Why do we give away chocolate eggs on Easter Sunday?

chocolate eggs

The egg, considered for centuries synonymous with fertility, hope and rebirth, for the first Christians in the world was taken as a symbol of the resurrection of Jesus of Nazareth.

The exchange of chocolate Easter eggs is a widespread custom in European and American countries.

Its origin, in the Middle Ages, is related to Lent. For a long time, eggs were considered meat, and could not be eaten during those 46 days.

The hens and ducks continued to lay eggs, and to preserve them, they were cooked and eaten on Easter Sunday, the day the season ended. Lent. They were also decorated and given away, especially to children.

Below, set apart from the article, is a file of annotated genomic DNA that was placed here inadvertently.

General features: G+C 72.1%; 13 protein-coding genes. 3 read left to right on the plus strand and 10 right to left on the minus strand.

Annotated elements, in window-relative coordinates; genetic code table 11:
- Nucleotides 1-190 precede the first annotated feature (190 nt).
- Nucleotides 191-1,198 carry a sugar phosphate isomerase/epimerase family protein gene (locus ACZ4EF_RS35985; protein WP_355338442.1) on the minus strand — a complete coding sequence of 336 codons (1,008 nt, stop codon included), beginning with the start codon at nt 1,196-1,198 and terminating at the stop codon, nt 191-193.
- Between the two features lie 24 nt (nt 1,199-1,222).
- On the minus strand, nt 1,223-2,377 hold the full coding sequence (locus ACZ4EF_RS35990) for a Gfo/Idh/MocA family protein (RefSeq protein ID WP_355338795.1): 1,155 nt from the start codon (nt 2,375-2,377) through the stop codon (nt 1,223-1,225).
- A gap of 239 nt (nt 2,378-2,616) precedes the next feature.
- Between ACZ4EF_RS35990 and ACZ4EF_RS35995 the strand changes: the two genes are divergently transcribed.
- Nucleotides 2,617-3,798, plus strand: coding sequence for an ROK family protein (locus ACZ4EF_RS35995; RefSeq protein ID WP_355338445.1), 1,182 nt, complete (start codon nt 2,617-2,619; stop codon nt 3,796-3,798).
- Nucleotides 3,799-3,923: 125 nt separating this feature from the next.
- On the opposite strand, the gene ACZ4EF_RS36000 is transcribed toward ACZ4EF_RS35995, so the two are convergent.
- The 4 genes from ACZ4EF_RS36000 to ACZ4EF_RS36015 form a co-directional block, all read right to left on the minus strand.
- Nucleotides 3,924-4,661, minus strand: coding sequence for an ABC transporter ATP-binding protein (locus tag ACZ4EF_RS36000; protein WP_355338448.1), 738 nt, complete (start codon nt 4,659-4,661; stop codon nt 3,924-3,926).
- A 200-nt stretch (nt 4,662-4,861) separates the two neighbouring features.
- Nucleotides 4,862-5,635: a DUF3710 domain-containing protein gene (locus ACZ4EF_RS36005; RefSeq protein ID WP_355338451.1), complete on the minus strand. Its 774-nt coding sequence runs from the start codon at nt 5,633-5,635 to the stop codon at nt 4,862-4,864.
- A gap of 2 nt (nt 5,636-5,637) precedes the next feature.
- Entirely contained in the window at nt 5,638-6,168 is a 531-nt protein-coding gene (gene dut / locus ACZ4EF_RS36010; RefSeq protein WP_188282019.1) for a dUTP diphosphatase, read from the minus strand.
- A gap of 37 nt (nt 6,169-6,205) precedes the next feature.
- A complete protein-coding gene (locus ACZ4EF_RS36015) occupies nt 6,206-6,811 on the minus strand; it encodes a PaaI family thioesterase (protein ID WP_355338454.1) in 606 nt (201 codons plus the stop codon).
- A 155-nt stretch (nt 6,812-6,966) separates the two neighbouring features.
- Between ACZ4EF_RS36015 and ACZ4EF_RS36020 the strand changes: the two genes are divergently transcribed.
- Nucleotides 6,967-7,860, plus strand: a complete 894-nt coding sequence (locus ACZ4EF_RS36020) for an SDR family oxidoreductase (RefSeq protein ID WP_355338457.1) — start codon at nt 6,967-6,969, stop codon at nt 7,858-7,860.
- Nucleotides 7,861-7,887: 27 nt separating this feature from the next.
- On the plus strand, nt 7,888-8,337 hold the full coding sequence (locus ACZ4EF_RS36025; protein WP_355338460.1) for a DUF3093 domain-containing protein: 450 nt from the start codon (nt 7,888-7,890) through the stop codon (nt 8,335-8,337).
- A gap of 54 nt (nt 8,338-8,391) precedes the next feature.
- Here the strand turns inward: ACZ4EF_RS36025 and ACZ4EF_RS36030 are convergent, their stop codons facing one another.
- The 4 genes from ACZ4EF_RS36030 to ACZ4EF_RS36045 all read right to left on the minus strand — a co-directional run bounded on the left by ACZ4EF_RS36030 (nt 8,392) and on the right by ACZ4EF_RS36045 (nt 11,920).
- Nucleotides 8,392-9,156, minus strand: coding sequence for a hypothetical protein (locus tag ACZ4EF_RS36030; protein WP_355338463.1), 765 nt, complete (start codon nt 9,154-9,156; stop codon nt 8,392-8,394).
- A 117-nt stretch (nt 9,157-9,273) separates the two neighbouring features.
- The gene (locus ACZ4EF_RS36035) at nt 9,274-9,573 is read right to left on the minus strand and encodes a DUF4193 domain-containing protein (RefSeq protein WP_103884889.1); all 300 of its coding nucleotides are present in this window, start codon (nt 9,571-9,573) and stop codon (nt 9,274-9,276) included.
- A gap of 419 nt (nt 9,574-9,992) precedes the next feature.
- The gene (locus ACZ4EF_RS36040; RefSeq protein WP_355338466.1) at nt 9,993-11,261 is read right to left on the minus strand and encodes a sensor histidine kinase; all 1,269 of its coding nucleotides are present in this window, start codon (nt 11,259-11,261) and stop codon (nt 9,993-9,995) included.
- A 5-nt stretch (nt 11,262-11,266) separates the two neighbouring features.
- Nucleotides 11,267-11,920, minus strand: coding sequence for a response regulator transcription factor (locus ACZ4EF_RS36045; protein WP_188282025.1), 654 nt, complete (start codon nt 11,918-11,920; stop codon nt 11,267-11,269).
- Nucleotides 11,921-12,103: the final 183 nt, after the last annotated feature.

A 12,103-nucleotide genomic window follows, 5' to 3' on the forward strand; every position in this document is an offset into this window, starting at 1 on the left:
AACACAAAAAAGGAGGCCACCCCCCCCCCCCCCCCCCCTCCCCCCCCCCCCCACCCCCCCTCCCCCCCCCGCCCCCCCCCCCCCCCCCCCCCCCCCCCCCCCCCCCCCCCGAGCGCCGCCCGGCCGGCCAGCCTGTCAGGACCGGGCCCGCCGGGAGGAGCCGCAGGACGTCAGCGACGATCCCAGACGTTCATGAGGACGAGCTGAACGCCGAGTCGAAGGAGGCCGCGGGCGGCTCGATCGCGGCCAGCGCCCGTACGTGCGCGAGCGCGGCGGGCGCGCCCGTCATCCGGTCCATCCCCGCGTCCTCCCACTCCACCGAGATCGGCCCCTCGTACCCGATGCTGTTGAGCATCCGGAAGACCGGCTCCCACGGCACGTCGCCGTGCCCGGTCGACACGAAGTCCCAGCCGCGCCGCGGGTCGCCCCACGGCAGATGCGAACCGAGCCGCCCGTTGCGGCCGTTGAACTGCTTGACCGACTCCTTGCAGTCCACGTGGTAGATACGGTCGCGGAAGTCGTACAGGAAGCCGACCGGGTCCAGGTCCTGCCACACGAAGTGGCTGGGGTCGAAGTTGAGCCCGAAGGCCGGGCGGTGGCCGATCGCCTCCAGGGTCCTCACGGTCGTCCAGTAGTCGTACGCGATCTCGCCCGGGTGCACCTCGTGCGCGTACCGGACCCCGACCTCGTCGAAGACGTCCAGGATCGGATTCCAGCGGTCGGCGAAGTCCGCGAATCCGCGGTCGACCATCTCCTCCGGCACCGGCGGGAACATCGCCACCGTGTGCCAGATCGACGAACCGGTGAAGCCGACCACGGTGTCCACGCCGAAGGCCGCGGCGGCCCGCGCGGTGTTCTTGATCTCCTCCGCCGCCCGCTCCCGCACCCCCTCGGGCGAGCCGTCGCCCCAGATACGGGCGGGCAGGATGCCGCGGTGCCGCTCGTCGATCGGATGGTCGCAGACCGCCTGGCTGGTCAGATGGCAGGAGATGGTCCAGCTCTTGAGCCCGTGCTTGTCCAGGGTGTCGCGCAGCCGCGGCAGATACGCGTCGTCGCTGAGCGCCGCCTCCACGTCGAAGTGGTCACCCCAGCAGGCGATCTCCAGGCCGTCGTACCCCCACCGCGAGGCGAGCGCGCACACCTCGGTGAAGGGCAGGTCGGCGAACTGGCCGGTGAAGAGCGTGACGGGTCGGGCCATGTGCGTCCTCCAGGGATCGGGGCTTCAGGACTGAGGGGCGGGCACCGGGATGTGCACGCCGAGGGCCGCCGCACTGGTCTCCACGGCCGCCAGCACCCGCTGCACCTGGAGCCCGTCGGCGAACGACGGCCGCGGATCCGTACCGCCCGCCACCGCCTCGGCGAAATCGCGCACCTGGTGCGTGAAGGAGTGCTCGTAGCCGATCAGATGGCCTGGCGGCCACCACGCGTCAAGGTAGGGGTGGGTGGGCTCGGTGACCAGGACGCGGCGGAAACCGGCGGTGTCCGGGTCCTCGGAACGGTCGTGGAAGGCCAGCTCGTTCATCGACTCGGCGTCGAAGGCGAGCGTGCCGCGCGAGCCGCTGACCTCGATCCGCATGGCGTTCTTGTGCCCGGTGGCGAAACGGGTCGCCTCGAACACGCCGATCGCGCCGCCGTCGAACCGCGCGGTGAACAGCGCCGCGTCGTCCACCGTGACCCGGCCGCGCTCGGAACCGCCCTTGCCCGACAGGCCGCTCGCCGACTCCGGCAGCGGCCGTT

Soon the Catholic Church began to allow eggs to be eaten during these days, but this decision did not affect this tradition; and many ways to celebrate it arose, among them, with the creation of sweet eggs to give away.

When do you start giving away chocolate eggs for Easter?

Although there are references that countries like France and Germany had been making chocolate eggs since the beginning of the XNUMXth century, it is in the United Kingdom that the first one is made with molds to make holes and fill them.

And it is that after the Dutch chocolatier Conrad van Houten discovers how to extract almost all the cocoa butter from the ground cocoa beans, a by-product with which chocolate is finally molded, the British chocolate family Fry, creator of the first chocolate bar, makes her first chocolate egg for Easter as we know it today, in 1873.

Two years later, its first competitor, also a British chocolatier Cadbury, makes her first chocolate egg for Easter. These, which had a smooth surface, were made with dark chocolate and filled with sprinkles.

Since then, around this time, pastry shops have begun to decorate their showcases with colorful chocolate eggs.

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